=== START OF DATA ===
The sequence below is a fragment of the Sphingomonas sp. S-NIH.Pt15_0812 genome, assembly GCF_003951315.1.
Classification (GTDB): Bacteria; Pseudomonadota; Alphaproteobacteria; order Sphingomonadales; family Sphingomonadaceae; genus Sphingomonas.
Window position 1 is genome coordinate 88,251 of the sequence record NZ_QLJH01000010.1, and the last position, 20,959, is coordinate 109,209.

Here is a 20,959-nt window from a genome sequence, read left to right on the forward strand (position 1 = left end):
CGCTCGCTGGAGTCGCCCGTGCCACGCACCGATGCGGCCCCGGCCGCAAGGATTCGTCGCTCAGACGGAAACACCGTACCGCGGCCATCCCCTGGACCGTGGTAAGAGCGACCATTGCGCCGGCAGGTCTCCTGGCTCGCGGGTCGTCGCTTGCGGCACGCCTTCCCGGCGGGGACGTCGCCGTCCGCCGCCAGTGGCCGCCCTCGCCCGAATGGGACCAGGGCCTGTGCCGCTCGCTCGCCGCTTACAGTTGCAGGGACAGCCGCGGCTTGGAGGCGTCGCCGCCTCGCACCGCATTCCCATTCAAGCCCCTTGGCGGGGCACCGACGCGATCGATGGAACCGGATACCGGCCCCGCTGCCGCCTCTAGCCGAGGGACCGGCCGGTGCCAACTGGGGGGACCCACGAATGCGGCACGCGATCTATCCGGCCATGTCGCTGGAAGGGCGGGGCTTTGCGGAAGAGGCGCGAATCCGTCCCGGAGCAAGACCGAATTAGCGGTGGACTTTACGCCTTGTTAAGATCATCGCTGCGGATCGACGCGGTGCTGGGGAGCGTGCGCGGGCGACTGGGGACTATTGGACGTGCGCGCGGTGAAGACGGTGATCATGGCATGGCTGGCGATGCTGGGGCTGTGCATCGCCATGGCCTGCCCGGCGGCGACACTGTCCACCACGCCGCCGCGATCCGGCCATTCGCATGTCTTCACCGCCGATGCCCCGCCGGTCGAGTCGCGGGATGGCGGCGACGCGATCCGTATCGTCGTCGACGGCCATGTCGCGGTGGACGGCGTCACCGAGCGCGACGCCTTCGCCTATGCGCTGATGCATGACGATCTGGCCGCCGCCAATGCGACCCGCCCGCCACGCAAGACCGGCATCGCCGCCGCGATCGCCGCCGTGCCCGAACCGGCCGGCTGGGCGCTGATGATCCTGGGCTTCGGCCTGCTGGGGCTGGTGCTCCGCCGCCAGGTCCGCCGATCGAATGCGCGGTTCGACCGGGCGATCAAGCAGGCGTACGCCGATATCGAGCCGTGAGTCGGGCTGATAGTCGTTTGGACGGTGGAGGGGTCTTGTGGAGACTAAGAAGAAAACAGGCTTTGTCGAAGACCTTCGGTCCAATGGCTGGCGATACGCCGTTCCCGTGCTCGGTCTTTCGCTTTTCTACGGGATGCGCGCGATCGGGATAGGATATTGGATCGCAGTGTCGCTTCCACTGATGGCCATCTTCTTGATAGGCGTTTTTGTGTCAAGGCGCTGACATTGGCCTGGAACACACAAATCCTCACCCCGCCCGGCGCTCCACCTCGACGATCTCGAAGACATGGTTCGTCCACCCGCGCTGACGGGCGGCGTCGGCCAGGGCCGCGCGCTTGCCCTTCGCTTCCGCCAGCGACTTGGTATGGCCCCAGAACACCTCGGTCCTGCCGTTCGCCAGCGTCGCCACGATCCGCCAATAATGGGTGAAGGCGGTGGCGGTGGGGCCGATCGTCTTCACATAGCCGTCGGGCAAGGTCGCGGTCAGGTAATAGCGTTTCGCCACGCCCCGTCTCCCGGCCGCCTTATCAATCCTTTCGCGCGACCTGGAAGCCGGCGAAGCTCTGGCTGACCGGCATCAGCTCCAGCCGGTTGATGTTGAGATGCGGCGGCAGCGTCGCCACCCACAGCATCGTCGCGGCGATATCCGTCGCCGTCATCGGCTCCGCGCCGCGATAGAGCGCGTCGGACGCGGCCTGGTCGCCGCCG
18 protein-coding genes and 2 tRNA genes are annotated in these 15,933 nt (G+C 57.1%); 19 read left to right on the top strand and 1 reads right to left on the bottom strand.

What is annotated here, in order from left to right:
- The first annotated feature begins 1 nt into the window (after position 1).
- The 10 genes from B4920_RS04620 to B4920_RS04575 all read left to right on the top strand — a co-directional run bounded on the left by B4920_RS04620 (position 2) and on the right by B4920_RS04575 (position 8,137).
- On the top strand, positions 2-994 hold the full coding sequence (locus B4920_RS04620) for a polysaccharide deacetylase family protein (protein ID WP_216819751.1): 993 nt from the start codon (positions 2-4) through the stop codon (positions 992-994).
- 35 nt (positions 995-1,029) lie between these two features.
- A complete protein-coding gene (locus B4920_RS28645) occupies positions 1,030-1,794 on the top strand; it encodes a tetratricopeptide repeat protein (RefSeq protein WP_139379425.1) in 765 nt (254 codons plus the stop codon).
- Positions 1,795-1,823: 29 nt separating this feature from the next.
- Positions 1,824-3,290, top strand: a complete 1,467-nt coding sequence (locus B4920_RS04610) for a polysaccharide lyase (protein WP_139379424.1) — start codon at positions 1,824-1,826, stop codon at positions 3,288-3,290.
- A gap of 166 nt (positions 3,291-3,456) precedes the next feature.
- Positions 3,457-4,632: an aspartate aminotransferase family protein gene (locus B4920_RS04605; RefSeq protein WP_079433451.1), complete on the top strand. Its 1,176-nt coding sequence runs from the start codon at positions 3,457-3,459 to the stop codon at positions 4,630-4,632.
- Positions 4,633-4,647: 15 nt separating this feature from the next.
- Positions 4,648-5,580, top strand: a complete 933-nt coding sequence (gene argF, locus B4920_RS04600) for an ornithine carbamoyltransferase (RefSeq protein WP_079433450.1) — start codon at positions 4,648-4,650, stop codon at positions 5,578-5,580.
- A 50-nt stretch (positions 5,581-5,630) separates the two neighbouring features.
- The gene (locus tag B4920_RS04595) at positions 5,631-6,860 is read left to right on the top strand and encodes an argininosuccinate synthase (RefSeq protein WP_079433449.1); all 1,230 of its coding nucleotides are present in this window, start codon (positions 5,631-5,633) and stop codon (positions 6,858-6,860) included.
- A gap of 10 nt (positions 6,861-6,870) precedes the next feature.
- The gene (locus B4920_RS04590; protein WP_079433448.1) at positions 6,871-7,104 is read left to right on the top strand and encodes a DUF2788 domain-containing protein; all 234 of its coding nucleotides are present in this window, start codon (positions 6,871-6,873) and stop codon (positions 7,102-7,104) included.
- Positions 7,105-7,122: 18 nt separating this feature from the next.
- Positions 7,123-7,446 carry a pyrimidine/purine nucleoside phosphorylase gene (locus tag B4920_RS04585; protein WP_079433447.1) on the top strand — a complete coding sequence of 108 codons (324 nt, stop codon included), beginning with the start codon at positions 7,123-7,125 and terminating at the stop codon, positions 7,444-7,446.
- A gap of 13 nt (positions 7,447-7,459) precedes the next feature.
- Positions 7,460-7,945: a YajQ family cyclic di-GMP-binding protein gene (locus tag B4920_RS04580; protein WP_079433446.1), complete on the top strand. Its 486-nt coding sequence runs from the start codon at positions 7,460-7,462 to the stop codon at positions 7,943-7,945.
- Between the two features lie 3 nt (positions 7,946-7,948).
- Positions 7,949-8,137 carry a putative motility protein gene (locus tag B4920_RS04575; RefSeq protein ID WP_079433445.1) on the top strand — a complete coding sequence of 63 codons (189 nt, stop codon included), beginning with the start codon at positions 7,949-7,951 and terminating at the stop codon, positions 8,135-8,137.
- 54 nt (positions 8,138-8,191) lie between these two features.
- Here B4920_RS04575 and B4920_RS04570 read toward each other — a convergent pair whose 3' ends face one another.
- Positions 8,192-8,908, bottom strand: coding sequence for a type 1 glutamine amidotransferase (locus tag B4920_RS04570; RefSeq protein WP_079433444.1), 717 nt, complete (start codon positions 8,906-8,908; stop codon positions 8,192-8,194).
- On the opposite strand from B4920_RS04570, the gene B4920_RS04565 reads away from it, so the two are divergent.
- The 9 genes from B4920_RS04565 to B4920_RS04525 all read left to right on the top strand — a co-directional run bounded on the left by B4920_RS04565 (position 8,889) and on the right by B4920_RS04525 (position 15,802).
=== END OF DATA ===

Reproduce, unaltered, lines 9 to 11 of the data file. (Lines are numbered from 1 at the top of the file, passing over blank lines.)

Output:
- The 10 genes from B4920_RS04620 to B4920_RS04575 all read left to right on the top strand — a co-directional run bounded on the left by B4920_RS04620 (position 2) and on the right by B4920_RS04575 (position 8,137).
- On the top strand, positions 2-994 hold the full coding sequence (locus B4920_RS04620) for a polysaccharide deacetylase family protein (protein ID WP_216819751.1): 993 nt from the start codon (positions 2-4) through the stop codon (positions 992-994).
- 35 nt (positions 995-1,029) lie between these two features.